Slate explores how on-demand services and instantly available media changes our relationship with pop culture and high art.
Bill Wyman of Slate magazine ponders what it means to have all music instantly available and whether this means the end for the concept of ‘rare’ music and other forms of media. With iTunes, YouTube, torrents and file sharing, you can find almost any tune, movie, video clip, comic book, or TV show you are searching for. Whereas, in the past, it would have been seen as a major accomplishment to find that rare CD or video, now it is less impressive.
The concept of “rarity” has become obsolete. A previously “rare” CD or movie, once it’s in the iTunes store or on the torrent networks, is, in theory, just as available as the biggest single in the world… A rarity might be less popular; it might be less interesting. But it’s no longer less available the way it once was. If you have a decent Internet connection and a slight cast of amorality in your character, there’s very little out there you might want that you can’t find. Does the end of rarity change in any fundamental way, our understanding of, attraction to, or enjoyment of pop culture and high art?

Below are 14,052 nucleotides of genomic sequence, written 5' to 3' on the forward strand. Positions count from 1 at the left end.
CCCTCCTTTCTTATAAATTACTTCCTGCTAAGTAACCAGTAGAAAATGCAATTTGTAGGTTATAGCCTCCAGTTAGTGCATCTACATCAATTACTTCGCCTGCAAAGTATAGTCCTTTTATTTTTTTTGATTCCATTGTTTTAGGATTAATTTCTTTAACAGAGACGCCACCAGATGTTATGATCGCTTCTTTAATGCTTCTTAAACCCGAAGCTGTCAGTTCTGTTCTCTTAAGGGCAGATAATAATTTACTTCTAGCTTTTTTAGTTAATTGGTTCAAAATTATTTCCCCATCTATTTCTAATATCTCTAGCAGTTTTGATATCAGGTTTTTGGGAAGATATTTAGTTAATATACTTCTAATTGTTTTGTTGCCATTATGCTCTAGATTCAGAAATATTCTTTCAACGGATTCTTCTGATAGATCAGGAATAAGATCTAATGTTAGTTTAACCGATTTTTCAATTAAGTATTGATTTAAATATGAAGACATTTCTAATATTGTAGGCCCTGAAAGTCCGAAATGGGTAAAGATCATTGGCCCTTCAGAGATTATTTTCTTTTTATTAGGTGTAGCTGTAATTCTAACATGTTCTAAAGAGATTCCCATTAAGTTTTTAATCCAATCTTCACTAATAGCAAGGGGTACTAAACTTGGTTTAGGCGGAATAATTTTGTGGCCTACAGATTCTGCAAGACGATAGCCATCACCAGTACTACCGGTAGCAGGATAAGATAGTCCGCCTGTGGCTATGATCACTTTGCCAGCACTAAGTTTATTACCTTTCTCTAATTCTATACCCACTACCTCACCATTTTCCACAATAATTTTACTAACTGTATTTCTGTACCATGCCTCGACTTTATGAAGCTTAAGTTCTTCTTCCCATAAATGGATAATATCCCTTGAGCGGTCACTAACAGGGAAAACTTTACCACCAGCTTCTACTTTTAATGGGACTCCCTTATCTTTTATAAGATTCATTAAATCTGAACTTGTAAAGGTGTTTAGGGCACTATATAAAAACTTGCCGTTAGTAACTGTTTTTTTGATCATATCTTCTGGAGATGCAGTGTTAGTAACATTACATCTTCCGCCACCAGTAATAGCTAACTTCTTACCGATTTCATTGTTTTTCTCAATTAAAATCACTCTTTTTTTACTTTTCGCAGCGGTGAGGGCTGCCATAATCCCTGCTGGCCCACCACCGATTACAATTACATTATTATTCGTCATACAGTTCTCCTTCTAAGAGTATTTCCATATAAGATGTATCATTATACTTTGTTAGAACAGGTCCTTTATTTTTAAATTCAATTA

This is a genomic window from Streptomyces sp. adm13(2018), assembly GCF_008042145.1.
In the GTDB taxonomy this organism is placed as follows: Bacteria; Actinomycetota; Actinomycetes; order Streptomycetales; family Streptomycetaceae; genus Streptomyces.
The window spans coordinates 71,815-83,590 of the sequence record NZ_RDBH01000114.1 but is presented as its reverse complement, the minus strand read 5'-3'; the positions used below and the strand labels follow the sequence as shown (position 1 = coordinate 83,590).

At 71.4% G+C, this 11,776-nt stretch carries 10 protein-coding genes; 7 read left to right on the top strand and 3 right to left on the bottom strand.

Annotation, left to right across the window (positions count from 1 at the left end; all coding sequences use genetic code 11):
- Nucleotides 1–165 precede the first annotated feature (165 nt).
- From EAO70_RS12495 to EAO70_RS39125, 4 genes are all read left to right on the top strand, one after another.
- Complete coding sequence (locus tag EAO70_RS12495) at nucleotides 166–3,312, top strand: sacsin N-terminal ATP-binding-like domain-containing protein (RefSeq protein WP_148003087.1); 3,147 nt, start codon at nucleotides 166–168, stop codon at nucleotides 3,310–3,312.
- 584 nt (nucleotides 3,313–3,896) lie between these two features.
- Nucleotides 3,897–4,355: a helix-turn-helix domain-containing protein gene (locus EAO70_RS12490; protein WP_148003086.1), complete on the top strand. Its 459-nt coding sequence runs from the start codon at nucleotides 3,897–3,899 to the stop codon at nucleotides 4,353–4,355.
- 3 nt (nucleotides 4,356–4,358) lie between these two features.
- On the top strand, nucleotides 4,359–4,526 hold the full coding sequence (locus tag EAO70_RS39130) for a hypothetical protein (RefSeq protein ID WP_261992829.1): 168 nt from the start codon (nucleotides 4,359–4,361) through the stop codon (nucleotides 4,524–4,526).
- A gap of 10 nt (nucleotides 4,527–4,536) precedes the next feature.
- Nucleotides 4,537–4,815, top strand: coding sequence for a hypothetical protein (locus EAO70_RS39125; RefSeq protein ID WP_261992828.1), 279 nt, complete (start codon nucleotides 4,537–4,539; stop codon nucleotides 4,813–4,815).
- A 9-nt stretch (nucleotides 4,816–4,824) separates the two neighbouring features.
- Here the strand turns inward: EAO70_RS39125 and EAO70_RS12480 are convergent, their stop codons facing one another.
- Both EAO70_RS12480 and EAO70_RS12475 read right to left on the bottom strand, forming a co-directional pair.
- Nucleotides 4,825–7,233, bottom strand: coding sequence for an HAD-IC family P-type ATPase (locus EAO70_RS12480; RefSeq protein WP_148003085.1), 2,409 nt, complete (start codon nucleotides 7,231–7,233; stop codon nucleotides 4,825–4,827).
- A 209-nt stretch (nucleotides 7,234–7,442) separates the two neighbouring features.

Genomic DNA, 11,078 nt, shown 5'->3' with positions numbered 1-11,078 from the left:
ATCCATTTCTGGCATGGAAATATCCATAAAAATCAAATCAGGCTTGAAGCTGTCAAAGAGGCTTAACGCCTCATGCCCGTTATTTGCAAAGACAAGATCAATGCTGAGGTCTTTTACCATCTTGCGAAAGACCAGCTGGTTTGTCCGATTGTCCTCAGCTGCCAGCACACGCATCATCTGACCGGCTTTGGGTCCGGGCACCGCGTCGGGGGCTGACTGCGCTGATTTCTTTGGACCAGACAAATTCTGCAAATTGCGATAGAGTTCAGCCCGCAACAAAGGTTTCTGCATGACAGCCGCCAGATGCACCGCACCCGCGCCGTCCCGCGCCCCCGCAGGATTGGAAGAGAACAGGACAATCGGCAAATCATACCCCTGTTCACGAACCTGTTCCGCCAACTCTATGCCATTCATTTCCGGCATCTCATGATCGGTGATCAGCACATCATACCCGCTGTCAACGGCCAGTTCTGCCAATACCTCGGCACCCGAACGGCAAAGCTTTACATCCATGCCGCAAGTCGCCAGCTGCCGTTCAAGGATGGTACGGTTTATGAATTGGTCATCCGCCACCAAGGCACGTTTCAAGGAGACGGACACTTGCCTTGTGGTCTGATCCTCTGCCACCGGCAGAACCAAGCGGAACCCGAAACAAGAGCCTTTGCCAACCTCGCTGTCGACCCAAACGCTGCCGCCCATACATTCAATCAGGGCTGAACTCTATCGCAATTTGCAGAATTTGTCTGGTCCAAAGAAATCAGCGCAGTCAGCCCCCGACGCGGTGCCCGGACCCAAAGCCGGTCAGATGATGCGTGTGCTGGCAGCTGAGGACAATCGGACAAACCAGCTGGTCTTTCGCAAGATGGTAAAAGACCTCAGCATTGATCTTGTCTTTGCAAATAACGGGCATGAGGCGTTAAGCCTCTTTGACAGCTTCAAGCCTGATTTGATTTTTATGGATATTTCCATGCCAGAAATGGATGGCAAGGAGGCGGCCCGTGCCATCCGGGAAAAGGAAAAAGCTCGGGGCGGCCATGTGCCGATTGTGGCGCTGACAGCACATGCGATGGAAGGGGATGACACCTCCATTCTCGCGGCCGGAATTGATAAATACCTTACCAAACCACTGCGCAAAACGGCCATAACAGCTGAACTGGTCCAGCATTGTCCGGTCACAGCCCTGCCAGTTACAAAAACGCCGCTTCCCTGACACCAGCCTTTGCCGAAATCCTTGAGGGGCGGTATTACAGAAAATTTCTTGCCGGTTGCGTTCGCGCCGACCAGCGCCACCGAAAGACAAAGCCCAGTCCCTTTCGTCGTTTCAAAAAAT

[via Boing Boing]